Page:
Unsung Indian women beat South Africa to clinch first ever lawn bowls CWG gold
Lovely Choubey, Pinki, Nayanmoni Saikia and Rupa Rani Tirkey
It would be safe to say that most Indian sports fans would have been scrambling to look up the rules of lawn bowls after the Indian Women’s Fours team grabbed a historic gold at the 2022 Commonwealth Games.
A genteel game, often seen as an English pastime, has catapulted the foursome of Rupa Rani Tirkey, Lovely Choubey, Pinki and Nayanmoni Saikia into the limelight after they beat a more fancied South African side 17-10 in the final to secure a first-ever gold for India in the sport.
India’s Lovely Choubey (extreme left), Pinki, an emotional Nayanmoni Saikia and Rupa Rani Tirkey (extreme right) on the podium with their lawn bowls fours gold. Pic/Getty Images
A day earlier, their entry into the final, which assured them at least a silver had the media rushing to Victoria Park, a public park in Leamington Spa, Warwickshire, some 30 miles away from the heart of Birmingham.
The Indian women did not disappoint as they duly picked up the gold.
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It is the story of a team of modest people, playing a sport about which little is known in India. Lovely Choubey is a constable with Jharkhand Police, while Rupa Rani Tirkey, who, too, is from Ranchi, works in the state sports department. Tirkey also revealed that Mahendra Singh Dhoni, the former Indian cricket captain, who also lives in Ranchi, often comes to the place where they practise and has even tried his hand at the game.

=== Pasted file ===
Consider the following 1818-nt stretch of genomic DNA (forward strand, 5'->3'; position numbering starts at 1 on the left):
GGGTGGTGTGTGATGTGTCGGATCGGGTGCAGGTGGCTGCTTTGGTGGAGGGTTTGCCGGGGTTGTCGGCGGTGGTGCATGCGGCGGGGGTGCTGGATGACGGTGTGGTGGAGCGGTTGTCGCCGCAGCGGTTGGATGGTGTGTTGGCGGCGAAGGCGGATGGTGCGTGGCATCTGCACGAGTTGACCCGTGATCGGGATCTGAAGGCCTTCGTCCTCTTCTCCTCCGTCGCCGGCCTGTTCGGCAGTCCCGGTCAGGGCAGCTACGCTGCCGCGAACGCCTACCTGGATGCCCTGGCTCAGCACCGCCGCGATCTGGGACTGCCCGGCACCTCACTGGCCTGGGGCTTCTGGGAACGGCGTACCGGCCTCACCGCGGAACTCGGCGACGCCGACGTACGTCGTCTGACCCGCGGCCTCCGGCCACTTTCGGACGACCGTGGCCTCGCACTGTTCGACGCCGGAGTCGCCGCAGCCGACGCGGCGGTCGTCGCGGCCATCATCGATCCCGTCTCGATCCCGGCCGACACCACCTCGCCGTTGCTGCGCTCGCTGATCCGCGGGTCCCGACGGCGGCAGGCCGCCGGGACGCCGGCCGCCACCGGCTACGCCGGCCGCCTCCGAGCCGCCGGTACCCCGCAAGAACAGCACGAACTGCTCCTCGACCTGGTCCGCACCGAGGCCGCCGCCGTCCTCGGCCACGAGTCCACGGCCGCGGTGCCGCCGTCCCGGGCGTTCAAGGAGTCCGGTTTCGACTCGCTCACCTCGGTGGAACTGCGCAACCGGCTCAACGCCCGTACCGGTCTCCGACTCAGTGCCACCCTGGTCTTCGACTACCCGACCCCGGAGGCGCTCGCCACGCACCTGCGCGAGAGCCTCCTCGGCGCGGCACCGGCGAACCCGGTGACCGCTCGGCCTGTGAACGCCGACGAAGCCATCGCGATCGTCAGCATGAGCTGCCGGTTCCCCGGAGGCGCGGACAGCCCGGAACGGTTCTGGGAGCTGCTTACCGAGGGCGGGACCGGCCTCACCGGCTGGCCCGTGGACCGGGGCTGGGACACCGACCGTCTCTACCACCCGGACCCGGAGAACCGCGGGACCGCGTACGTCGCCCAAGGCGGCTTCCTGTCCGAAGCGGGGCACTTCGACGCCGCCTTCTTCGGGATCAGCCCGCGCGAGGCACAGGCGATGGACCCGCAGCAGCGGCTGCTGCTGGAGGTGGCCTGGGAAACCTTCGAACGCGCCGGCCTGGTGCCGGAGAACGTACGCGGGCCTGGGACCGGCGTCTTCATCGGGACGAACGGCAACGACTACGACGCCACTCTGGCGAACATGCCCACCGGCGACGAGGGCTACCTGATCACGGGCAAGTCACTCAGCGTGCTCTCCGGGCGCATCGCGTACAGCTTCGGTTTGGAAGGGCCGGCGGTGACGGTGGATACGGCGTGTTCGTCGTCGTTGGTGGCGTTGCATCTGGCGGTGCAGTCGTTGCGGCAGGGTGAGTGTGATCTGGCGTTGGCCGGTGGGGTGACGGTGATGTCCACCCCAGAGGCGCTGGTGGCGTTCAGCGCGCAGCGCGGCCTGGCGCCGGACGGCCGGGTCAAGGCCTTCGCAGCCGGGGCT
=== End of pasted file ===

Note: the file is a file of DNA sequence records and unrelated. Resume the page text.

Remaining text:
Nayanmoni Saikia, who comes from a farming family in Assam and works in the state’s forest department, started out as a weightlifter, but turned to lawn bowling following injuries during lifting.
Last but not the least, is Pinki, a sports teacher with DPS RK Puram in New Delhi. She picked up the sport, when her school was one of the practise venues.
Indian began their journey at these Games against hosts England, to whom they lost 9-18. But victories in the other two league matches, against Cook Islands (15-9) and Canada (17-7), earned them a place in the quarter-finals, finishing second to England in their group.
In the quarters, India were lucky to draw a relatively weaker opponent in Norfolk Islands, who they beat 17-9, while England went down to South Africa 11-12. New Zealand, who beat Botswana and Fiji, who beat Northern Ireland, were the other semi-finalists.
India then vanquished New Zealand 16-13 in the semis, becoming the new favourites of sorts, while South Africa, also a strong side, beat Fiji 18-14.
In the final, the Indian women scored the first point of the competition in the first ‘end’ (similar to a round) and gradually extended their lead to 8-2 by the seventh end. South Africa fought back to level the scores over the next two ends with a great display and even went ahead 10-8. India levelled matters in the 12th end after which it was 10-10. The Indian women then moved full steam with some great rolls close to the Jack (the target ball), and won two, three and two points over the next three ends to close the match at 17-10. Trailing 10-15 after 14 ends, South Africa were left with a very unrealistic target of five points to tie the match.
Instead, India won two more points to make it 17-10.